And I understand it. She was a trail-blazer once: a breath of fresh air with a bright smile and an agenda to help others. But, now after an endless series of episodes in which chain smoking high-school drop-outs steal each other’s hair products, we realize that this show isn’t about helping people. It’s all about Tyra all the time. The winners, the losers, they hear her pep talks, they get the benefit of insights from her hand-picked staff of fashion-world superstars, the crème de la crème of the world’s narcissicists, but none of them actually win except Tyra who gets to keep her career going (and of course, the fabulous J. Alexander, who only actually exists inside Tyra’s mind… as a kind of idealized image of what she would be like if she were actually a woman.)

Come to think of it, though, there is absolutely no fair analogy that I am willing to make between that show and anything currently going on in Washington. So, back to my weekend…which, of course, did not actually involve throngs of stampeding models. (Although my brother actually was devastated by Syracuse’s loss, suffering that will only grow worse when North Carolina once again wins the NCAA Championships in a couple weeks.) Instead, it involved tramping through the mall trying to get Verizon to fix my daugher’s cell phone, dealing with their special brand of customer service that puts a capital UCK back into the expression F YOU, and spending hours more switching her over to AT&T. Meanwhile, all the while I am actually thinking, what kind of a blog posting will I write on Monday morning?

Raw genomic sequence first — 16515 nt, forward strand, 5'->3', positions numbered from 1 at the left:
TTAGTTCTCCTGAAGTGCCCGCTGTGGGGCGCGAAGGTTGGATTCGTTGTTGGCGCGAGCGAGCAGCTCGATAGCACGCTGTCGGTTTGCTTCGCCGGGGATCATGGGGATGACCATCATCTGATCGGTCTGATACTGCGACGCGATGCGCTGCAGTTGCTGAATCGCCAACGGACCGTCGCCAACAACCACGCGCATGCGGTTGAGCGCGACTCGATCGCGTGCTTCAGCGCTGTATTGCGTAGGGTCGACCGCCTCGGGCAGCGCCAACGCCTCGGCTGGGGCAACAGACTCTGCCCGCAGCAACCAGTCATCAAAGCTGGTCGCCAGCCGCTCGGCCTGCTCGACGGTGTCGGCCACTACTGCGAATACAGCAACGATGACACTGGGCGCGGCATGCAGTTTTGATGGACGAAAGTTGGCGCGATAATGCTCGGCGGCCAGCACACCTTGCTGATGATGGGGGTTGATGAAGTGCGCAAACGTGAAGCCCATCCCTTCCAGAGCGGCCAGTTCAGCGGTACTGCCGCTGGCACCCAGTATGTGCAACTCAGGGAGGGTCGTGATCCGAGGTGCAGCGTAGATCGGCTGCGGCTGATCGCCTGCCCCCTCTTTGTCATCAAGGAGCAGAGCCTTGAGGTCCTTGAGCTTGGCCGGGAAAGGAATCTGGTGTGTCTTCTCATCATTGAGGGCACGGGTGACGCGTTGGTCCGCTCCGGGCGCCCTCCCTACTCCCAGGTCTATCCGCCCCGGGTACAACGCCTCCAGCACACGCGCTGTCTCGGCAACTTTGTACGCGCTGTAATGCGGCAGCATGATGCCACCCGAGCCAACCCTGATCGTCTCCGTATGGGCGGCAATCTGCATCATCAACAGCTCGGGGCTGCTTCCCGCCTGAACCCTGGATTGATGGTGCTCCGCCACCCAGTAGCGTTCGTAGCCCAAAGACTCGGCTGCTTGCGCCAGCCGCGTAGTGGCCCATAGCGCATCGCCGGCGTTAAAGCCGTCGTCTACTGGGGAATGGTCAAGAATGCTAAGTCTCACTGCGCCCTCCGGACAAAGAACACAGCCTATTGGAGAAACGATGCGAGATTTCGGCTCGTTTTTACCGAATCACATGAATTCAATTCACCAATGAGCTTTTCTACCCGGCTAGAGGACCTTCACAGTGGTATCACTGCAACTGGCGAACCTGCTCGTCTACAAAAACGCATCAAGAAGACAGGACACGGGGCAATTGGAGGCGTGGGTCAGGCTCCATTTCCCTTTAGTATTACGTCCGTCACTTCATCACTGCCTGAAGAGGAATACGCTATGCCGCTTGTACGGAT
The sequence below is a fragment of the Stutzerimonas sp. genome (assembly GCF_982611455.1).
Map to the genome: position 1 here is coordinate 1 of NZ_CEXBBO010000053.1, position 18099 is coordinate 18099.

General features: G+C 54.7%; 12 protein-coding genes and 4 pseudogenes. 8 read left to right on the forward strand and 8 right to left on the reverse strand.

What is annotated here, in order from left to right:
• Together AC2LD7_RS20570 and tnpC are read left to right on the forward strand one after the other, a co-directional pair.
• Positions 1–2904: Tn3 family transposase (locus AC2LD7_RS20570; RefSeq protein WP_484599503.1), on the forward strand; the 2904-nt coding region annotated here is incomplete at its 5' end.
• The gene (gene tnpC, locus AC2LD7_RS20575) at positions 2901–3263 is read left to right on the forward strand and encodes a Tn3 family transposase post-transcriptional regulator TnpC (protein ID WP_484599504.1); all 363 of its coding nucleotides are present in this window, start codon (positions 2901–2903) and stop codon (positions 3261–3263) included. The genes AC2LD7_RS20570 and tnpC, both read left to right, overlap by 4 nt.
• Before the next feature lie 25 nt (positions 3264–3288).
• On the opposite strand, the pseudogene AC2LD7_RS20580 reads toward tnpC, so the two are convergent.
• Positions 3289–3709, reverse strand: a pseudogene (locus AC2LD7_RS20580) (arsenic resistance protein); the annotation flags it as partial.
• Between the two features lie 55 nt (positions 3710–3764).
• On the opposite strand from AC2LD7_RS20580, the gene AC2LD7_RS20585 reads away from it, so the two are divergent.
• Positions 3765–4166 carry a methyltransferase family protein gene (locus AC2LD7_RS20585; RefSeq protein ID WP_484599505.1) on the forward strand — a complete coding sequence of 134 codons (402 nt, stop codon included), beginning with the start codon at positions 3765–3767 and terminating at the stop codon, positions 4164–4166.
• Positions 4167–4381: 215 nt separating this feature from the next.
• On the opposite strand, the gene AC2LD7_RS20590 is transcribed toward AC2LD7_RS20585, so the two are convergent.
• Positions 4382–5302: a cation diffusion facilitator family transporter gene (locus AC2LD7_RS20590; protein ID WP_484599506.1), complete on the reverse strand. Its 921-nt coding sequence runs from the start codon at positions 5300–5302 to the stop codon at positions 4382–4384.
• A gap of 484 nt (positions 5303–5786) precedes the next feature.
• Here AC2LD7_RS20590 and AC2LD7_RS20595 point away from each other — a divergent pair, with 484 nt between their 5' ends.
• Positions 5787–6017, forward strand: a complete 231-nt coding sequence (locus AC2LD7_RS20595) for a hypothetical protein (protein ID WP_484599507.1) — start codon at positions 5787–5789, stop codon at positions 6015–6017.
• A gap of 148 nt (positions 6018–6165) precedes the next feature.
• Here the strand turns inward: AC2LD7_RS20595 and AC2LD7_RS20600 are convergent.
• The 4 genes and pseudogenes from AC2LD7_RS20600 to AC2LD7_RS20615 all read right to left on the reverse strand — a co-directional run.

I even put myself through the torture of watching of all the Sunday morning television talk fests. There the administration rolled out its economic spokespeople — Austan Goolsbee on Fox, Larry Summers on “This Week” and Christina Romer on “Meet the Press” to say, in unison, “we hate AIG but other than that everything is under control.” Of course, especially frustrating was the AIG rant which was certainly too little too late much as the time Tyra failed to move quickly enough to rein in Bre after she wrongfully accused poor Nicole of stealing her granola bars during Season Five. (“The Girl Who Retaliates.”)